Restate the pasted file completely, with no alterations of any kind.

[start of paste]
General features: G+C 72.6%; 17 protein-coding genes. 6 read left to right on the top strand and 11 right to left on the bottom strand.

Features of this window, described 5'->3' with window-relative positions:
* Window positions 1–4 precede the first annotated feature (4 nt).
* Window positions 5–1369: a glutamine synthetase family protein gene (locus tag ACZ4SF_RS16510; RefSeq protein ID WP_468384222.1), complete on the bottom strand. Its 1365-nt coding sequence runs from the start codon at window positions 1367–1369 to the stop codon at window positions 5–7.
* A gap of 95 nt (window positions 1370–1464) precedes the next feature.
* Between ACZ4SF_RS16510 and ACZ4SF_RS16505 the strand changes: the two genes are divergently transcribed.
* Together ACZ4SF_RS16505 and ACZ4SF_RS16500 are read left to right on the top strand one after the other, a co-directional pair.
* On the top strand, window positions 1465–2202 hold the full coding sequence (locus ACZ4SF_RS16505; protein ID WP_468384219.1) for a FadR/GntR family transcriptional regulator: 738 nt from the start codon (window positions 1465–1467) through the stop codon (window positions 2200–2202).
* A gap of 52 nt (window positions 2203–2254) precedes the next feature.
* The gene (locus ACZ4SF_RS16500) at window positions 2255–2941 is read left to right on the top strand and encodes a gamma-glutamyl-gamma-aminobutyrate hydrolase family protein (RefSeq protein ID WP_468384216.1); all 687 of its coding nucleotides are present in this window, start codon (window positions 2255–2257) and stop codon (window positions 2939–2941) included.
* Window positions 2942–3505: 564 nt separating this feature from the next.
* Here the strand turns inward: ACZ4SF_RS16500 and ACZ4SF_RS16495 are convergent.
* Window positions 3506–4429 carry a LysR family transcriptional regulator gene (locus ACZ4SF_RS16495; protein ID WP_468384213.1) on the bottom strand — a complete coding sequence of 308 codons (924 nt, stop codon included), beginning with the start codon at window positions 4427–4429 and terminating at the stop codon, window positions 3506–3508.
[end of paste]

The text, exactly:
General features: G+C 72.6%; 17 protein-coding genes. 6 read left to right on the top strand and 11 right to left on the bottom strand.

Features of this window, described 5'->3' with window-relative positions:
* Window positions 1–4 precede the first annotated feature (4 nt).
* Window positions 5–1369: a glutamine synthetase family protein gene (locus tag ACZ4SF_RS16510; RefSeq protein ID WP_468384222.1), complete on the bottom strand. Its 1365-nt coding sequence runs from the start codon at window positions 1367–1369 to the stop codon at window positions 5–7.
* A gap of 95 nt (window positions 1370–1464) precedes the next feature.
* Between ACZ4SF_RS16510 and ACZ4SF_RS16505 the strand changes: the two genes are divergently transcribed.
* Together ACZ4SF_RS16505 and ACZ4SF_RS16500 are read left to right on the top strand one after the other, a co-directional pair.
* On the top strand, window positions 1465–2202 hold the full coding sequence (locus ACZ4SF_RS16505; protein ID WP_468384219.1) for a FadR/GntR family transcriptional regulator: 738 nt from the start codon (window positions 1465–1467) through the stop codon (window positions 2200–2202).
* A gap of 52 nt (window positions 2203–2254) precedes the next feature.
* The gene (locus ACZ4SF_RS16500) at window positions 2255–2941 is read left to right on the top strand and encodes a gamma-glutamyl-gamma-aminobutyrate hydrolase family protein (RefSeq protein ID WP_468384216.1); all 687 of its coding nucleotides are present in this window, start codon (window positions 2255–2257) and stop codon (window positions 2939–2941) included.
* Window positions 2942–3505: 564 nt separating this feature from the next.
* Here the strand turns inward: ACZ4SF_RS16500 and ACZ4SF_RS16495 are convergent.
* Window positions 3506–4429 carry a LysR family transcriptional regulator gene (locus ACZ4SF_RS16495; protein ID WP_468384213.1) on the bottom strand — a complete coding sequence of 308 codons (924 nt, stop codon included), beginning with the start codon at window positions 4427–4429 and terminating at the stop codon, window positions 3506–3508.